Red-winged blackbirds are very common in my area (Island of Montreal), but I've never seen one with so much orange on the wings (your first photo): maybe regional, or just the way the wings fluffed? Catherine
    • Cynthia
      Participant
      Chirps: 2
      Went on a nature walk and saw several birds and heard several birds. Birds we saw were: Yellow-rumped warbler, Blue-headed vireo, Dark-eyed Junco, Chipping Sparrows, Mallards, and geese. Birds we heard were: Wood Thrush, Robins, Yellow Warblers, Pileated Woodpecker, Morning Doves, Cardinals, Black-throated Green Warbler, White-breasted Nuthatch, Blue Jays, Wood Duck, and a Black-capped Chickadee. It was pretty awesome to see so many birds and hearing all the different birds was amazing also.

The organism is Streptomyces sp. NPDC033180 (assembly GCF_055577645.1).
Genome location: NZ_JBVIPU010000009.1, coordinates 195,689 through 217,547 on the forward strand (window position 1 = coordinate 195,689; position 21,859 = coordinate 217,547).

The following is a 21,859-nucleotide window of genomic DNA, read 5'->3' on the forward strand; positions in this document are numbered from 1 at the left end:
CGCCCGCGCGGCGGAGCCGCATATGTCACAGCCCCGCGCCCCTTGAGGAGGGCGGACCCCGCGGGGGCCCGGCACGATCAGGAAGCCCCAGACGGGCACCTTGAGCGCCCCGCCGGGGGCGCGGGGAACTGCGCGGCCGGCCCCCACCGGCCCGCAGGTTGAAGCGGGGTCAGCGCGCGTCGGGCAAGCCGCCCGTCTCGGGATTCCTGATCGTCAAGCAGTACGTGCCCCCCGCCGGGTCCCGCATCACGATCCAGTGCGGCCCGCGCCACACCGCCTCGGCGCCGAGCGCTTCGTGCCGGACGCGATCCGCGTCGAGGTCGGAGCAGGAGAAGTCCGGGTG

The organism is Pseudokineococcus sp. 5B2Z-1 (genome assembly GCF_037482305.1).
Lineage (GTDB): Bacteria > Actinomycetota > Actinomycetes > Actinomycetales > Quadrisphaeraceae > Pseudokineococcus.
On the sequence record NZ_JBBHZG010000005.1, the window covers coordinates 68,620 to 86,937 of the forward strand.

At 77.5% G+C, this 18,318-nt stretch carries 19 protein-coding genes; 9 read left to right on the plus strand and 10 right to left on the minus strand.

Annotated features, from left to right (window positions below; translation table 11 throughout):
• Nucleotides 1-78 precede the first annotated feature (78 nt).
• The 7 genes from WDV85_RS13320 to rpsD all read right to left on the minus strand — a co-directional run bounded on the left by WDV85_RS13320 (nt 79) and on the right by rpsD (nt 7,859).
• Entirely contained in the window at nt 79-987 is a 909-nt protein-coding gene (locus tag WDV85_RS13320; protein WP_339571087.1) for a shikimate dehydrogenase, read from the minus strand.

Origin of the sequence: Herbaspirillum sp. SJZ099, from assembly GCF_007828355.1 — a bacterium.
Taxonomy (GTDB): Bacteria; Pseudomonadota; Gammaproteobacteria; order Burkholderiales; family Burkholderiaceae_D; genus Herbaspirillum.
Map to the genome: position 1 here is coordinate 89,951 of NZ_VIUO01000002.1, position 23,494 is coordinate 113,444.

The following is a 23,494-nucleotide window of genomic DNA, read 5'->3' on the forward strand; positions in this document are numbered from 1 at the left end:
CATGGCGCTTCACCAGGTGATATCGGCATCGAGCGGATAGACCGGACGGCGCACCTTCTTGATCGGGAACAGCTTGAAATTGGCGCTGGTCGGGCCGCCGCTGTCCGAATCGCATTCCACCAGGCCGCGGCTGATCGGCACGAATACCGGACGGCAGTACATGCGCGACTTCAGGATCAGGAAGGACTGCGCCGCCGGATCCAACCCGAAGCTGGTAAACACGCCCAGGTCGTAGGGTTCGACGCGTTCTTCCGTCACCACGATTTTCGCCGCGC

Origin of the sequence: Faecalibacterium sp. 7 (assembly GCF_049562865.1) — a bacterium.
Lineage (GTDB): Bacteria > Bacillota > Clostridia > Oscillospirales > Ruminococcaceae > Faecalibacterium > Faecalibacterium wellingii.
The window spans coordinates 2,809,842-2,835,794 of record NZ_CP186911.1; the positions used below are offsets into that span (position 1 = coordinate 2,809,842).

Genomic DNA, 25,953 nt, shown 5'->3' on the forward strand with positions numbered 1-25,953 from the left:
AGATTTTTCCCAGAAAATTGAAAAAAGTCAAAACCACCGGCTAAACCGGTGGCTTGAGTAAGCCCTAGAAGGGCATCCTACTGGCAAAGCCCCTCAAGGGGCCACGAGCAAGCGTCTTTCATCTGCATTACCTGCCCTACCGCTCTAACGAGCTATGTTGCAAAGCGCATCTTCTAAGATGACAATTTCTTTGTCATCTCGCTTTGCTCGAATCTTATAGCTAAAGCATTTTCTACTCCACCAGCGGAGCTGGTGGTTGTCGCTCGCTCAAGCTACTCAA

• Charlotte
      Participant
      Chirps: 10
      Several ruby throated hummingbirds have been active at my feeders however despite the multitude of flowers I have provided, all of which are hummingbirds' favorites, they seem to prefer the feeders. Having researched this behavior it seems that it should be the opposite as flowers should be the preferred food. So I am not sure why this seems to be the case.
    • Kristine
      Participant
      Chirps: 4
      I tuned in to the Cornell Lab Feeder Cam and dropped into a bird party! Common Grackles, one Blue Jay, one Red-Winged Blackbird, a Red-Bellied Woodpecker, male and female Northern Cardinal, a couple European Starlings, a Mourning Dove, and a little guy I couldn't ID. It was interesting to see how the woodpecker seemed to prefer of hanging under the feeder, and how it seemed to prefer some feeders over the others. The woodpecker also showed some aggressive postures toward birds that came too close. The others were chill about sharing space. Oh, now everyone is gone and a squirrel is just sitting in the feeder lol